In Foreign Policy, Alexander Benard and Eli Sugarman write about how Chinese state-owned oil company CNPC won the rights to develop several oil fields in Afghanistan, and how a U.S. Defense Department task force oversaw a tender process which stacked the deck against Western competition:
In Central Asia, the norm is for the government to receive roughly one-third of the profit oil and for the oil company to receive the remainder. Yet in Afghanistan — one of the riskiest countries in Central Asia, with incomplete geological data and the near absence of key infrastructure — the task force pushed for a profit split that would give the Afghan government the majority of the profit oil. This was in addition to royalties and several other taxes included in the agreement, all of which are entirely atypical in Central Asia.
We provided the task force with several examples of contract terms in other Central Asian countries and repeatedly asked the task force to identify which countries served as the model for the unattractive commercial terms offered for the Amu Darya tender. The task force refused to answer our question, and the terms remained unchanged, resulting in virtually no interest in the tender among serious Western oil companies. The terms did not deter CNPC, however, which is willing to make investments in Central Asia that are not strictly profitable for the purpose of capturing resources and extending China’s political influence.
The other problem was the process, under which the company that bid the highest royalty would be designated the winner of the tender so long as it met the basic technical requirements for executing the project. It was clear from the beginning that CNPC would bid the highest royalty (especially given that the terms were unattractive to Western companies). Indeed, according to industry experts we consulted, it is common knowledge that CNPC typically bids $5 to $7 per barrel more than other interested bidders in oil tenders in which it participates. So this selection process all but guaranteed that China would win the tender.
The win in Afghanistan underscores the momentum of the Chinese model of development, known as the Beijing Consensus, which has allowed China to use soft power to foster influence abroad and feed its resource-hungry economy. From Reuters:
Chinese firms already have a stake in nearly 40 projects in Afghanistan, with contracts worth nearly $500 million at the end of June, according to Wu Gangchen, the commercial counselor at the Chinese Embassy.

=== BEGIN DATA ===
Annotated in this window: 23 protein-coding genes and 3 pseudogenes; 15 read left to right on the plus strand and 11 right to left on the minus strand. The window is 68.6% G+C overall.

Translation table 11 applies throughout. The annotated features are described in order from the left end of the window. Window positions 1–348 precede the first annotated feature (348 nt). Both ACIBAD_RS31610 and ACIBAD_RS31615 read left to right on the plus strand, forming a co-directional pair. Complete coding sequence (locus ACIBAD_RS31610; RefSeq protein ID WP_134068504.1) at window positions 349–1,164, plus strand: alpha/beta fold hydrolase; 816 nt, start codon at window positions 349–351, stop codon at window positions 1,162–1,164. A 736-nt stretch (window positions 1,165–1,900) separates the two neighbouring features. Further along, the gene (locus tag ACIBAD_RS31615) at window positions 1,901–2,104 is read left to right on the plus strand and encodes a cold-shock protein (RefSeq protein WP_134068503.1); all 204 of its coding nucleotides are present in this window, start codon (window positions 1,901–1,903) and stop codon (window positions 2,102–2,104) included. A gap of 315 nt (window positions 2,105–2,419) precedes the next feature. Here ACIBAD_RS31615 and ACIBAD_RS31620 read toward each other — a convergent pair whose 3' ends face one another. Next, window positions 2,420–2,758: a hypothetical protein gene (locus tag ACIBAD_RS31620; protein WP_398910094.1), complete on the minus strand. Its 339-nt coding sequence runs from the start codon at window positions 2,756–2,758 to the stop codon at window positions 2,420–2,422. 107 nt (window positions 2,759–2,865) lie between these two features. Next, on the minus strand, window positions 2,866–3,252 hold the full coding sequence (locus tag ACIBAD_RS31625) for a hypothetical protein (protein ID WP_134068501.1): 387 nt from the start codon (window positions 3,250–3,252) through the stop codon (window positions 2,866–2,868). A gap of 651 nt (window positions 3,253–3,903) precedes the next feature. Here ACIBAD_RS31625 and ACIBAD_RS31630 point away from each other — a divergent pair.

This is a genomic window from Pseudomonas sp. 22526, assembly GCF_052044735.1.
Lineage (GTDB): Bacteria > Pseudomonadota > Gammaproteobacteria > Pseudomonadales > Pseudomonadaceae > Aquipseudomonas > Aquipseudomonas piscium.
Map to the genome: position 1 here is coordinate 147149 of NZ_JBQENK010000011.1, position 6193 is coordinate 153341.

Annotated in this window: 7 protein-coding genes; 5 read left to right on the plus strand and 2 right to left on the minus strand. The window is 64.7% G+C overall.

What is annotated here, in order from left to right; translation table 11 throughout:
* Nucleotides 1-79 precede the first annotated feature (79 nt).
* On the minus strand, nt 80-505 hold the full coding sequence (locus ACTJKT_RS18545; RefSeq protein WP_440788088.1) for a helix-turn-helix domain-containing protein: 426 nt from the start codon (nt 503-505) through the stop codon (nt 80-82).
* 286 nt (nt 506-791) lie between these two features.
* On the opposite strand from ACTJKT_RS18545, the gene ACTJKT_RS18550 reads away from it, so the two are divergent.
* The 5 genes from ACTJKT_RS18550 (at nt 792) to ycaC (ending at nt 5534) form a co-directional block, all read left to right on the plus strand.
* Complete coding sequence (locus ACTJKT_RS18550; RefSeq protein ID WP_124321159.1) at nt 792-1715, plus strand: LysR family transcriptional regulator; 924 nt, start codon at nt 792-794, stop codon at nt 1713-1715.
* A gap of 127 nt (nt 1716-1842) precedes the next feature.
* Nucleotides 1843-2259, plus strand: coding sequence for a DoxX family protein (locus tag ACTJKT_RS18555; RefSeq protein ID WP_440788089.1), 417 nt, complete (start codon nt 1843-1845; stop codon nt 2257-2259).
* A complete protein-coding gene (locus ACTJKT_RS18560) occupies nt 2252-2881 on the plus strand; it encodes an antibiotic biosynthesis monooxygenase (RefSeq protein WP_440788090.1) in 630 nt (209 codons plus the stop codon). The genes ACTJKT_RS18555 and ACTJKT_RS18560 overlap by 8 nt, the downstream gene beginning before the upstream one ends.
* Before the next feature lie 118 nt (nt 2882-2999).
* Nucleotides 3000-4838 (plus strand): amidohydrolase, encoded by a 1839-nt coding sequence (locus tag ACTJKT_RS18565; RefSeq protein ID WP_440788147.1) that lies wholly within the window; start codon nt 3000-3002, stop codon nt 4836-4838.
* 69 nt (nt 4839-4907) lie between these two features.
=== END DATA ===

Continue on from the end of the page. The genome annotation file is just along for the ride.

“Reconstruction means markets, reconstruction means opportunity,” Wu was quoted as saying in a recent interview with Beijing-based newspaper the International Business Daily.
He urged Chinese investors to keep their eyes open for possible deals in Afghanistan, particularly in the sectors of “energy, infrastructure, trade, service and processing.”
Despite the threat a large Chinese coal project poses to an ancient Afghan Buddhist site, a September China Daily report claims such investments can show the way to peace and prosperity in Afghanistan:
According to the governor of Logar, Afegalla Loden, about 300 former members of the Taliban have recently turned their guns into the province. Many of them have obtained important posts in the government, while about 70 are taking part in the mine project.
“They (former Taliban members) now have houses and jobs and therefore tend to be doing good deeds.”
Moreover, the Afghan Power Human Resources Service Company is working with the Metallurgical Corporation of China to run a training program for the Afghans who will work on the project. Those who go through the training will receive a month of classes in technology, management, accounting, safe production and the Chinese language. They will then spend two months getting hands-on experience at their jobs.
The commercial counselor at the Chinese Embassy in Afghanistan, Wu Gangchen, said he has also observed that “The Afghan people show a great eagerness for development and for cooperation with their neighbor, China, which has no history of being in conflict with Afghanistan.”
The Globe and Mail also recently highlighted the parallels between China’s investments in Afghanistan and similar ventures in Iraq, while Bloomberg noted that China employed the same strategy that has opened the door to Africa’s wealth of natural resources.